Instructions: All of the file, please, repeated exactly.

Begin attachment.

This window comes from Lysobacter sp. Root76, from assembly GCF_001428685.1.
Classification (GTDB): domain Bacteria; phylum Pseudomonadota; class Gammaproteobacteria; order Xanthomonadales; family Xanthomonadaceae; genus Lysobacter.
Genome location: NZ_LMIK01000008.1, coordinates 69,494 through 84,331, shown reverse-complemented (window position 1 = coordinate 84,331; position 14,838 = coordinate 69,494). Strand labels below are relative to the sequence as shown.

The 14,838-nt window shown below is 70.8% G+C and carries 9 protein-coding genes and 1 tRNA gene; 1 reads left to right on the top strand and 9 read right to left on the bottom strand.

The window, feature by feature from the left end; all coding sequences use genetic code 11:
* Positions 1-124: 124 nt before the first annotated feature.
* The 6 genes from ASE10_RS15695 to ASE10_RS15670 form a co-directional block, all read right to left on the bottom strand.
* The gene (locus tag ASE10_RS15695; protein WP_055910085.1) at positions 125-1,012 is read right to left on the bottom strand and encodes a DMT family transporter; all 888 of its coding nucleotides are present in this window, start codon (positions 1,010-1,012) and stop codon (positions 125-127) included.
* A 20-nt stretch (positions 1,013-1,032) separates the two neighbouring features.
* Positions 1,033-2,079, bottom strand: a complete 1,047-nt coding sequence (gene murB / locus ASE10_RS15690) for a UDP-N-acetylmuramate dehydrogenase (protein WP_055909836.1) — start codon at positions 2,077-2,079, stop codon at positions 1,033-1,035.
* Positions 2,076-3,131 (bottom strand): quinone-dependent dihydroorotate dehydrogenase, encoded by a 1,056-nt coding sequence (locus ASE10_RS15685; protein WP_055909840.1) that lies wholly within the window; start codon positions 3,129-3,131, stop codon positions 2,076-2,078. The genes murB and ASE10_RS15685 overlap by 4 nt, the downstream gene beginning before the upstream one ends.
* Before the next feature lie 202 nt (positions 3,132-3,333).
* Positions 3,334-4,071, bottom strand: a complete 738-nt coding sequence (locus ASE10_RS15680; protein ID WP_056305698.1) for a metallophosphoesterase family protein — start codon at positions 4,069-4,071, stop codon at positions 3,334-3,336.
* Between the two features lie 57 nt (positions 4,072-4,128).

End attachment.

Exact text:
This window comes from Lysobacter sp. Root76, from assembly GCF_001428685.1.
Classification (GTDB): domain Bacteria; phylum Pseudomonadota; class Gammaproteobacteria; order Xanthomonadales; family Xanthomonadaceae; genus Lysobacter.
Genome location: NZ_LMIK01000008.1, coordinates 69,494 through 84,331, shown reverse-complemented (window position 1 = coordinate 84,331; position 14,838 = coordinate 69,494). Strand labels below are relative to the sequence as shown.

The 14,838-nt window shown below is 70.8% G+C and carries 9 protein-coding genes and 1 tRNA gene; 1 reads left to right on the top strand and 9 read right to left on the bottom strand.

The window, feature by feature from the left end; all coding sequences use genetic code 11:
* Positions 1-124: 124 nt before the first annotated feature.
* The 6 genes from ASE10_RS15695 to ASE10_RS15670 form a co-directional block, all read right to left on the bottom strand.
* The gene (locus tag ASE10_RS15695; protein WP_055910085.1) at positions 125-1,012 is read right to left on the bottom strand and encodes a DMT family transporter; all 888 of its coding nucleotides are present in this window, start codon (positions 1,010-1,012) and stop codon (positions 125-127) included.
* A 20-nt stretch (positions 1,013-1,032) separates the two neighbouring features.
* Positions 1,033-2,079, bottom strand: a complete 1,047-nt coding sequence (gene murB / locus ASE10_RS15690) for a UDP-N-acetylmuramate dehydrogenase (protein WP_055909836.1) — start codon at positions 2,077-2,079, stop codon at positions 1,033-1,035.
* Positions 2,076-3,131 (bottom strand): quinone-dependent dihydroorotate dehydrogenase, encoded by a 1,056-nt coding sequence (locus ASE10_RS15685; protein WP_055909840.1) that lies wholly within the window; start codon positions 3,129-3,131, stop codon positions 2,076-2,078. The genes murB and ASE10_RS15685 overlap by 4 nt, the downstream gene beginning before the upstream one ends.
* Before the next feature lie 202 nt (positions 3,132-3,333).
* Positions 3,334-4,071, bottom strand: a complete 738-nt coding sequence (locus ASE10_RS15680; protein ID WP_056305698.1) for a metallophosphoesterase family protein — start codon at positions 4,069-4,071, stop codon at positions 3,334-3,336.
* Between the two features lie 57 nt (positions 4,072-4,128).